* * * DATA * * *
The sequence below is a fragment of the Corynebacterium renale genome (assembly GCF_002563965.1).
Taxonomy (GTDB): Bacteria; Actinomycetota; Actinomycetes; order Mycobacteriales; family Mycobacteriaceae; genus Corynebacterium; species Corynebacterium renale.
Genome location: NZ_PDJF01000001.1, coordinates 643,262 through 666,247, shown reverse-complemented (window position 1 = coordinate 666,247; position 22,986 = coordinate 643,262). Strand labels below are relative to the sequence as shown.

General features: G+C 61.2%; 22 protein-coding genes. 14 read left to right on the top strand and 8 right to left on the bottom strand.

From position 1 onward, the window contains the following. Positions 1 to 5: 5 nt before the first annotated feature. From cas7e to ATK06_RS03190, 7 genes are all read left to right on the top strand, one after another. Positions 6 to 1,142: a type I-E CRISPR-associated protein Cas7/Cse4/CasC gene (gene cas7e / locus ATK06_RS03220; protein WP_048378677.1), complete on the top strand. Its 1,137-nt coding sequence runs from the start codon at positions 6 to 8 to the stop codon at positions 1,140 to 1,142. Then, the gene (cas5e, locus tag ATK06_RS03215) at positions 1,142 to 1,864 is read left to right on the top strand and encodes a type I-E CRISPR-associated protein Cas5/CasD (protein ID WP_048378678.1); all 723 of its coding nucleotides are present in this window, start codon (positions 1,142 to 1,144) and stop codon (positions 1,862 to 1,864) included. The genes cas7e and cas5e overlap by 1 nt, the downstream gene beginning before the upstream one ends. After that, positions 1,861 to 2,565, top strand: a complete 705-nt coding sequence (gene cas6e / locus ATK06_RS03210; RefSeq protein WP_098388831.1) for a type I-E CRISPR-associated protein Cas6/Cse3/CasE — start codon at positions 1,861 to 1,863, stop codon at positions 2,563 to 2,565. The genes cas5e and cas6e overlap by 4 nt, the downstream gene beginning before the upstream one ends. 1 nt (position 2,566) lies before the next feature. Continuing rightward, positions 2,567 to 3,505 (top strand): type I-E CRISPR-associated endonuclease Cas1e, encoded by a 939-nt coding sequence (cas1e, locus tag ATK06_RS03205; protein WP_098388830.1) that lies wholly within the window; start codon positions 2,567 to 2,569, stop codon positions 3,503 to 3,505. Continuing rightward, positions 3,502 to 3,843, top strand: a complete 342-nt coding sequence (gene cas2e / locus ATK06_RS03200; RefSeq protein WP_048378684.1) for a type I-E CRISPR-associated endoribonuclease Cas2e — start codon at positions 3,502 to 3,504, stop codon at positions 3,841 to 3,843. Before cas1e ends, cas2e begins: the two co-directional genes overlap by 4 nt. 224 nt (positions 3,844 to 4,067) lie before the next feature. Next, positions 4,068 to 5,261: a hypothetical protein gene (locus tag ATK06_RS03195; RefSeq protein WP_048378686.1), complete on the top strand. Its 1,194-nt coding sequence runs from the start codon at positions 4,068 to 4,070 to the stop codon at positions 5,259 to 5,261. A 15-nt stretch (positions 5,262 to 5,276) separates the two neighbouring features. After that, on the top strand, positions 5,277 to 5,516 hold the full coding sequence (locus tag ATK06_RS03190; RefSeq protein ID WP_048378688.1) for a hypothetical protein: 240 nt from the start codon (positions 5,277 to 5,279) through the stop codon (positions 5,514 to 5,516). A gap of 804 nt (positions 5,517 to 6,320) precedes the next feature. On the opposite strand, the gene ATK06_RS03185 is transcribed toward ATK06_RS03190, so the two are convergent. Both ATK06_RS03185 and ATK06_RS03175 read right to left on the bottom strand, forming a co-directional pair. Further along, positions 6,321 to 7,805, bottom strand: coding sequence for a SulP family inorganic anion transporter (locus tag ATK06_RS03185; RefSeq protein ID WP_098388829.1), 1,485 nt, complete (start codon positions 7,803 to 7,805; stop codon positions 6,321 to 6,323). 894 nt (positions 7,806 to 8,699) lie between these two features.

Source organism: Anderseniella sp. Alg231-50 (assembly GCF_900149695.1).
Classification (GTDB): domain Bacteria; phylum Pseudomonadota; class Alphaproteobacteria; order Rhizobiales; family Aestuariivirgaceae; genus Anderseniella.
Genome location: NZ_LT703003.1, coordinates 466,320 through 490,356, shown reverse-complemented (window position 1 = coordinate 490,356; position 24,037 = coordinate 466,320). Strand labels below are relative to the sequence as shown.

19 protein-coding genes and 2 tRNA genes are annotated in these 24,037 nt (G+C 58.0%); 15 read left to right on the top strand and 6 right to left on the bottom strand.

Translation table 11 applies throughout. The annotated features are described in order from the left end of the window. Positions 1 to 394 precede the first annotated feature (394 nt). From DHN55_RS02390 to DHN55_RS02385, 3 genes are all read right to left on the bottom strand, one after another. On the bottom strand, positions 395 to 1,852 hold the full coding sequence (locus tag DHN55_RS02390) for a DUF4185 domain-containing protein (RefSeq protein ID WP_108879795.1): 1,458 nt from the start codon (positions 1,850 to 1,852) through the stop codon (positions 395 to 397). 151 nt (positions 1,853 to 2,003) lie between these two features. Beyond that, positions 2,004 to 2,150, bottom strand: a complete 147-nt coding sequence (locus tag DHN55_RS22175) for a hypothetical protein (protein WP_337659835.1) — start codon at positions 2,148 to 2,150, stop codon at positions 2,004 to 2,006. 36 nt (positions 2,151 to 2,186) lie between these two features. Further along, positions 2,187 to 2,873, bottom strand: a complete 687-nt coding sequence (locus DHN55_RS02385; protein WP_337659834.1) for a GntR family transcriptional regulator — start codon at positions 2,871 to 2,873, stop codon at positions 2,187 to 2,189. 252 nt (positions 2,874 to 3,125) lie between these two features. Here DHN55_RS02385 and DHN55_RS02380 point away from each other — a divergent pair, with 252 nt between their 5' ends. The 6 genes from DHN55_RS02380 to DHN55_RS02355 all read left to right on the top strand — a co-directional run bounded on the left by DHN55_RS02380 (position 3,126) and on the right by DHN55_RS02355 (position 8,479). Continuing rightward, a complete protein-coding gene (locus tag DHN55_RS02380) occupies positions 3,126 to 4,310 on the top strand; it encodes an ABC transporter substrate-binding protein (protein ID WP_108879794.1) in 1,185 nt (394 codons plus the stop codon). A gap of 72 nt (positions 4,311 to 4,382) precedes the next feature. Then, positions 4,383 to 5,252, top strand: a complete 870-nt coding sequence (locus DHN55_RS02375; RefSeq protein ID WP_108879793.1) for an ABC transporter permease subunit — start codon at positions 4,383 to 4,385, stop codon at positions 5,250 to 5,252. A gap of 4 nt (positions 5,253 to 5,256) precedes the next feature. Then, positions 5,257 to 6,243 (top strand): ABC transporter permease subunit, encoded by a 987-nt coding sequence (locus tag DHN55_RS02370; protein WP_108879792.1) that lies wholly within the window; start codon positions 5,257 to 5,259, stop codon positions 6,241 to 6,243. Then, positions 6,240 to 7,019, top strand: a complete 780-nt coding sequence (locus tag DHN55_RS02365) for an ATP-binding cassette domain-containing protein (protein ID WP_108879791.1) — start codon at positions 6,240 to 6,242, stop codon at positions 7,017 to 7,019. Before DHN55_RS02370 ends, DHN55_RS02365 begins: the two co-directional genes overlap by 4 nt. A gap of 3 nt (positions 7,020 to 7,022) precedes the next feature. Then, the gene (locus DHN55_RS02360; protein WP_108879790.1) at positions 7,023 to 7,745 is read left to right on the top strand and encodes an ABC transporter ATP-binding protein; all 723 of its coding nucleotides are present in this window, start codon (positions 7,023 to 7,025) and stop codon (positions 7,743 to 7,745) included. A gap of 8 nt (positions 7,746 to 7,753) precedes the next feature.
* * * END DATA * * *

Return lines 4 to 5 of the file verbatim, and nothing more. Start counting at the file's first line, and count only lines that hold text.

General features: G+C 61.2%; 22 protein-coding genes. 14 read left to right on the top strand and 8 right to left on the bottom strand.

From position 1 onward, the window contains the following. Positions 1 to 5: 5 nt before the first annotated feature. From cas7e to ATK06_RS03190, 7 genes are all read left to right on the top strand, one after another. Positions 6 to 1,142: a type I-E CRISPR-associated protein Cas7/Cse4/CasC gene (gene cas7e / locus ATK06_RS03220; protein WP_048378677.1), complete on the top strand. Its 1,137-nt coding sequence runs from the start codon at positions 6 to 8 to the stop codon at positions 1,140 to 1,142. Then, the gene (cas5e, locus tag ATK06_RS03215) at positions 1,142 to 1,864 is read left to right on the top strand and encodes a type I-E CRISPR-associated protein Cas5/CasD (protein ID WP_048378678.1); all 723 of its coding nucleotides are present in this window, start codon (positions 1,142 to 1,144) and stop codon (positions 1,862 to 1,864) included. The genes cas7e and cas5e overlap by 1 nt, the downstream gene beginning before the upstream one ends. After that, positions 1,861 to 2,565, top strand: a complete 705-nt coding sequence (gene cas6e / locus ATK06_RS03210; RefSeq protein WP_098388831.1) for a type I-E CRISPR-associated protein Cas6/Cse3/CasE — start codon at positions 1,861 to 1,863, stop codon at positions 2,563 to 2,565. The genes cas5e and cas6e overlap by 4 nt, the downstream gene beginning before the upstream one ends. 1 nt (position 2,566) lies before the next feature. Continuing rightward, positions 2,567 to 3,505 (top strand): type I-E CRISPR-associated endonuclease Cas1e, encoded by a 939-nt coding sequence (cas1e, locus tag ATK06_RS03205; protein WP_098388830.1) that lies wholly within the window; start codon positions 2,567 to 2,569, stop codon positions 3,503 to 3,505. Continuing rightward, positions 3,502 to 3,843, top strand: a complete 342-nt coding sequence (gene cas2e / locus ATK06_RS03200; RefSeq protein WP_048378684.1) for a type I-E CRISPR-associated endoribonuclease Cas2e — start codon at positions 3,502 to 3,504, stop codon at positions 3,841 to 3,843. Before cas1e ends, cas2e begins: the two co-directional genes overlap by 4 nt. 224 nt (positions 3,844 to 4,067) lie before the next feature. Next, positions 4,068 to 5,261: a hypothetical protein gene (locus tag ATK06_RS03195; RefSeq protein WP_048378686.1), complete on the top strand. Its 1,194-nt coding sequence runs from the start codon at positions 4,068 to 4,070 to the stop codon at positions 5,259 to 5,261. A 15-nt stretch (positions 5,262 to 5,276) separates the two neighbouring features. After that, on the top strand, positions 5,277 to 5,516 hold the full coding sequence (locus tag ATK06_RS03190; RefSeq protein ID WP_048378688.1) for a hypothetical protein: 240 nt from the start codon (positions 5,277 to 5,279) through the stop codon (positions 5,514 to 5,516). A gap of 804 nt (positions 5,517 to 6,320) precedes the next feature. On the opposite strand, the gene ATK06_RS03185 is transcribed toward ATK06_RS03190, so the two are convergent. Both ATK06_RS03185 and ATK06_RS03175 read right to left on the bottom strand, forming a co-directional pair. Further along, positions 6,321 to 7,805, bottom strand: coding sequence for a SulP family inorganic anion transporter (locus tag ATK06_RS03185; RefSeq protein ID WP_098388829.1), 1,485 nt, complete (start codon positions 7,803 to 7,805; stop codon positions 6,321 to 6,323). 894 nt (positions 7,806 to 8,699) lie between these two features.